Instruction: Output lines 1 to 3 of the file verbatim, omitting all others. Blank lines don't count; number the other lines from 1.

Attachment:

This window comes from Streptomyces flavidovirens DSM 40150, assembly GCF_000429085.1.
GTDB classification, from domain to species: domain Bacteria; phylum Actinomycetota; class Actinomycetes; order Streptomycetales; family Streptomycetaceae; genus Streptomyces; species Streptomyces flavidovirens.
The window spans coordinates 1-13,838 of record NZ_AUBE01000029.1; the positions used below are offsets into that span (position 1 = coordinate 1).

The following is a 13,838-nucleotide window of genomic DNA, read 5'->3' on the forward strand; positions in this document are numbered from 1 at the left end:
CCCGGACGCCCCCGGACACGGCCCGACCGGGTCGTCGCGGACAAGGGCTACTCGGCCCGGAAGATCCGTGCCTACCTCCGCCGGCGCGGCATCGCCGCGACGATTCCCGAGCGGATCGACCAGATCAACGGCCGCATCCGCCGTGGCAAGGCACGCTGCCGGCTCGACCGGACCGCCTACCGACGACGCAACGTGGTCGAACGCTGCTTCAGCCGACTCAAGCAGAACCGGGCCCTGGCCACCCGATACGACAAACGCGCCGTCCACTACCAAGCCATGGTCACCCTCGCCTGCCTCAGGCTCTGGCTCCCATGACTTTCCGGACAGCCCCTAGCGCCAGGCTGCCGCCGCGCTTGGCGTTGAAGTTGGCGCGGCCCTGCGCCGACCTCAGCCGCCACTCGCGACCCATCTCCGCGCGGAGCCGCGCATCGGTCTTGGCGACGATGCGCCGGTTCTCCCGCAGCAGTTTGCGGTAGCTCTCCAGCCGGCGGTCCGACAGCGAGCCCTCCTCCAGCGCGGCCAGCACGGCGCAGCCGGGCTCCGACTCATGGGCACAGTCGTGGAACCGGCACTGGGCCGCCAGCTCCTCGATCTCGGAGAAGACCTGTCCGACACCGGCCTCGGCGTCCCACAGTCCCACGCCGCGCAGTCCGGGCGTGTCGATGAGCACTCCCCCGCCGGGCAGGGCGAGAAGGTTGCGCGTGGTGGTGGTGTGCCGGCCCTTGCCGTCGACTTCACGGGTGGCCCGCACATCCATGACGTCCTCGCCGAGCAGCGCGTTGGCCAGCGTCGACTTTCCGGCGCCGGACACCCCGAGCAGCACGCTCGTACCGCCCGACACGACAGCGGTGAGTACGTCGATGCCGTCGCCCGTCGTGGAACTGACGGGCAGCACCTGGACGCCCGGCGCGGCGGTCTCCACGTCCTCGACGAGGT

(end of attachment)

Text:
This window comes from Streptomyces flavidovirens DSM 40150, assembly GCF_000429085.1.
GTDB classification, from domain to species: domain Bacteria; phylum Actinomycetota; class Actinomycetes; order Streptomycetales; family Streptomycetaceae; genus Streptomyces; species Streptomyces flavidovirens.
The window spans coordinates 1-13,838 of record NZ_AUBE01000029.1; the positions used below are offsets into that span (position 1 = coordinate 1).